Svensson's new service Climate House
There is still much progress to be made for climate change in the Netherlands and Belgium.
Svensson recently launched 'Climate House', a new service where Svensson's greenhouse climate experts bundle their knowledge of cultivation strategy, screening strategy, climate settings, and climate tools to help growers, business leaders, cultivation managers, and advisers worldwide.
Growing is a top sport with narrow margins. An incorrect climate setting or incorrect assumption can mean the difference between profit and loss. Now that greenhouses are generating more and more data, it is easier to guarantee for optimal cultivation results. We must translate data into information and knowledge about the interactions between plants, greenhouse climate, and technology.
Ideally, this will lead to new insights, such as the basic principles of Plant Empowerment. Greenhouse climate expert Ton Habraken: "A climate computer can take a lot of work off your hands and can manage 80 to 90% automatically for you with smart settings. But a real grower knows how to refine that to an optimum. Which can make the difference between 90 or 100 kilos of tomatoes per square meter."
The need for climate knowledge is growing
Every grower, every greenhouse, and every variety is different. The climate outside the greenhouse is also always different, even between other regions. Habraken, therefore, keeps a close eye on all developments in greenhouse climate control. Climate screens have played an increasingly important role in this, and the use of two screens has become common in many crops.
New materials lead to new applications, such as PARperfect, which was launched last year. But that's not enough, Ton says: "Oftentimes when we visit growers, we see that managing climate screens is not always common knowledge. The conversations are increasingly going deeper into climate and screen settings. We noticed that there is a need for more knowledge. That is why we have now started Climate House."
Plant Empowerment as a basis
Growers and crop advisors already have many things on their minds, continues Habraken.
"We want to help growers to use screens optimally. In addition, a crop consultant often does not have enough time to analyze a grower's climate data extensively, but we do. We want to leverage our knowledge about cultivation and climate to advance to a higher level, with Plant Empowerment as a basis. Together with the grower and cultivation advisor."
He continues: "With climate tools such as a thermal camera, we can see at plant level what happens when you take certain climate actions. This allows us to provide growers - also in a business comparison context – generate additional data so that they can gain even more insight into the effects of certain climate settings."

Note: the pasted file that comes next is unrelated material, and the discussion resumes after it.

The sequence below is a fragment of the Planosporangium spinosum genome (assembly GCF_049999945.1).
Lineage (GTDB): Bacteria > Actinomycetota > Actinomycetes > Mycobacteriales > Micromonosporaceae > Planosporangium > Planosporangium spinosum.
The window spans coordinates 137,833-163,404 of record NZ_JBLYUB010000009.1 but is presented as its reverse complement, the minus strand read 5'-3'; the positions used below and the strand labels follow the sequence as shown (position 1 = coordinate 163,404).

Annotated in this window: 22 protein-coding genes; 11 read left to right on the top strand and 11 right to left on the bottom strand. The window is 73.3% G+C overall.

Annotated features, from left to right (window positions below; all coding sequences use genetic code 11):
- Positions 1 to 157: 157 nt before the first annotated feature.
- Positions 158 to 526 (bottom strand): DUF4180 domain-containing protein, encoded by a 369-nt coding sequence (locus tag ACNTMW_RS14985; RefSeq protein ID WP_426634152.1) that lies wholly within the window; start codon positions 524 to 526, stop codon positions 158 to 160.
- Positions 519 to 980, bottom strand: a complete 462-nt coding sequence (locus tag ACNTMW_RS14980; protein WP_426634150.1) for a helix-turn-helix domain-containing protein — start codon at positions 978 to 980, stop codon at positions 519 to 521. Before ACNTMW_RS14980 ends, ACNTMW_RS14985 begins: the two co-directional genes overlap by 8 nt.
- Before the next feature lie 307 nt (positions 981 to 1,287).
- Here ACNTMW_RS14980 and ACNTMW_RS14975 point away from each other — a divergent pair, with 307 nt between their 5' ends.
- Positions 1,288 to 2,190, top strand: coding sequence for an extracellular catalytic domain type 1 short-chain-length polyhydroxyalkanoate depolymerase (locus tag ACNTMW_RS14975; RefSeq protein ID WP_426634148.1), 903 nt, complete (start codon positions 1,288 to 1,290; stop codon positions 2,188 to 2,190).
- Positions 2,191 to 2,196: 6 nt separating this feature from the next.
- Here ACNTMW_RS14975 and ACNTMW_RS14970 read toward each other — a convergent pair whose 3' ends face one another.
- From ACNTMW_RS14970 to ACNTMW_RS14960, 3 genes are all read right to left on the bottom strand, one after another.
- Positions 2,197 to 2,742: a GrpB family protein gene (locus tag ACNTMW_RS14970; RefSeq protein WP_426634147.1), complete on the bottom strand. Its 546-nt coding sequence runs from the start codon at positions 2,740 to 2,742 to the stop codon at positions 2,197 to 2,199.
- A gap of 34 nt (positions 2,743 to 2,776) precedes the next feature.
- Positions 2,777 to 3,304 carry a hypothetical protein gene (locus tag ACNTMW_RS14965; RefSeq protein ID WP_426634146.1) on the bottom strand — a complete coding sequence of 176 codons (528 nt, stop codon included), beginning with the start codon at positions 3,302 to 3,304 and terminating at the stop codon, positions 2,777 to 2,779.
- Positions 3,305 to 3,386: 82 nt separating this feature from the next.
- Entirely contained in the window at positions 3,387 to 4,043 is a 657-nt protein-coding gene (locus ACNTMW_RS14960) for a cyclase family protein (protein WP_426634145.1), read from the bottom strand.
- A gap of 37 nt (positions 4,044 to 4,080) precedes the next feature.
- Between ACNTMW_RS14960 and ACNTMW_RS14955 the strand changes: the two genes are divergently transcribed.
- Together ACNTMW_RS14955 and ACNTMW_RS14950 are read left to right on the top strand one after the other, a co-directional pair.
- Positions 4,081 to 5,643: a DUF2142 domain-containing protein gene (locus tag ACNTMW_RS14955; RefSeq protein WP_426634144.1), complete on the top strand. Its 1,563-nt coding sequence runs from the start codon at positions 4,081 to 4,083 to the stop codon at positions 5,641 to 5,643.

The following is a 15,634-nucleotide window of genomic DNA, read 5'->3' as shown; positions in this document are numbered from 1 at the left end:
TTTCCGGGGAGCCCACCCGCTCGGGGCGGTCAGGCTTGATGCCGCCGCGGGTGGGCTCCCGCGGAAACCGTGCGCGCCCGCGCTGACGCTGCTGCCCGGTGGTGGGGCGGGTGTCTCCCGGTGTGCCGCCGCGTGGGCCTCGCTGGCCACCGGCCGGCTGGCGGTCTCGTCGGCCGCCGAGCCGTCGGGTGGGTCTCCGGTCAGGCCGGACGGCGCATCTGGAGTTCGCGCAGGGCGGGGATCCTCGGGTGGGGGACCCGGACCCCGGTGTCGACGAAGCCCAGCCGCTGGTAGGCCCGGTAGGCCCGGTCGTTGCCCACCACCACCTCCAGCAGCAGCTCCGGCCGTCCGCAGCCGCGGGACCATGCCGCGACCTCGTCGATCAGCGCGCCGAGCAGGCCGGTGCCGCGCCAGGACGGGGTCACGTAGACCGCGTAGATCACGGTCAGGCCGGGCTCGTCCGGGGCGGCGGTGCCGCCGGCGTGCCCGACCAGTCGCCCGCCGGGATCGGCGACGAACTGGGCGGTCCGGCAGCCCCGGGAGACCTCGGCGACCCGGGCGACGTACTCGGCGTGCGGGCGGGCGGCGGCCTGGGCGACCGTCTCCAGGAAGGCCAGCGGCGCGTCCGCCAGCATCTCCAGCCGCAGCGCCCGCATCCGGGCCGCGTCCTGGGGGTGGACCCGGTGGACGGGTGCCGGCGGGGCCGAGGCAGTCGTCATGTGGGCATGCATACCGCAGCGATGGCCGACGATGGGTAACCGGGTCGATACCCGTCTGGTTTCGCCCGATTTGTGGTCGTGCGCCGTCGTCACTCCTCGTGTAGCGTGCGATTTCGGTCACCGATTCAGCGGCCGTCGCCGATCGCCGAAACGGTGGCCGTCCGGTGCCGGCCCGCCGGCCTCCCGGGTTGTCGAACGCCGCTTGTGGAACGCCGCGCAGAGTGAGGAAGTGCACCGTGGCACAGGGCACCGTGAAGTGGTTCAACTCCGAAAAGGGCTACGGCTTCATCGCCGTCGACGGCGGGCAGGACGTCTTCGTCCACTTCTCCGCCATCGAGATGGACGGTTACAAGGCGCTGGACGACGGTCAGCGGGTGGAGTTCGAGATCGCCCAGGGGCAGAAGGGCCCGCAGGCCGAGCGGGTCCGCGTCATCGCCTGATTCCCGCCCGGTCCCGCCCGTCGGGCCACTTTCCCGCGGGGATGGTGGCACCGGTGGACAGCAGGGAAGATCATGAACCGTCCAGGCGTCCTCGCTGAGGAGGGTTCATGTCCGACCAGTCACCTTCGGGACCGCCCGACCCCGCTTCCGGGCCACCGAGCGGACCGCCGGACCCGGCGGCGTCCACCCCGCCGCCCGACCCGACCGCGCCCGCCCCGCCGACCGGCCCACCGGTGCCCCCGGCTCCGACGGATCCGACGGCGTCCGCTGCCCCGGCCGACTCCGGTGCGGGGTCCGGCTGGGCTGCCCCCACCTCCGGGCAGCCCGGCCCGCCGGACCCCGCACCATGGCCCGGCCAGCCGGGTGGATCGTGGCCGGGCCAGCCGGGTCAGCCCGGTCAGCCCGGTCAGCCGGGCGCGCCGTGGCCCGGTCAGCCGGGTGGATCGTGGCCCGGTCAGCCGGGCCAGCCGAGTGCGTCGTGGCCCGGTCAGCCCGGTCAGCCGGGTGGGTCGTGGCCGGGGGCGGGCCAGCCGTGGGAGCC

For a flawless start
"In practice, we sometimes come across 'fake advice' and strange customs, such as leaving a gap in a summer screen," says Habraken. "Then someone shouts: 'You should always leave a screen gap!', without specific knowledge of the screen present. But a summer screen is already so open in the structure that this is unnecessary. This is sometimes taken for granted in a grower's group. We can use data to prove that advice or use is sometimes incorrect."
But what is the significant advantage for the grower? "If growers start using a new screen and call on us for advice, no major mistakes are made. It is also nice that he can immediately use our experience and knowledge to use the climate screen optimally from day one. We ensure a flawless start."
"We want to help growers to use screens optimally."
Maximum greenhouse climate efficiency
Climate House offers paid services with various options. Climate and climate screen management based on computer data form the basis. Thermal imaging camera scans help measure the effects of specific climate measures at the plant level.
Growers can use energy advice to look at how the greenhouse climate can be made even more efficient. "It does not matter which climate computer or screens you have in the greenhouse. Or low-tech, mid-tech, or high-tech cultivation. For example, we guide a Moroccan grower from low-tech to mid-tech cultivation. In addition, we work remotely as much as possible, more so now due to the coronavirus, but we will also visit physically once or twice a year. Whether the grower has a greenhouse in the Netherlands, Belgium, Canada, or anywhere else," Habraken promises. "There is still much progress to be made for climate change in the Netherlands and Belgium."
Read more about Climate House here, and don't hesitate to contact Ton Habraken via the form on the page.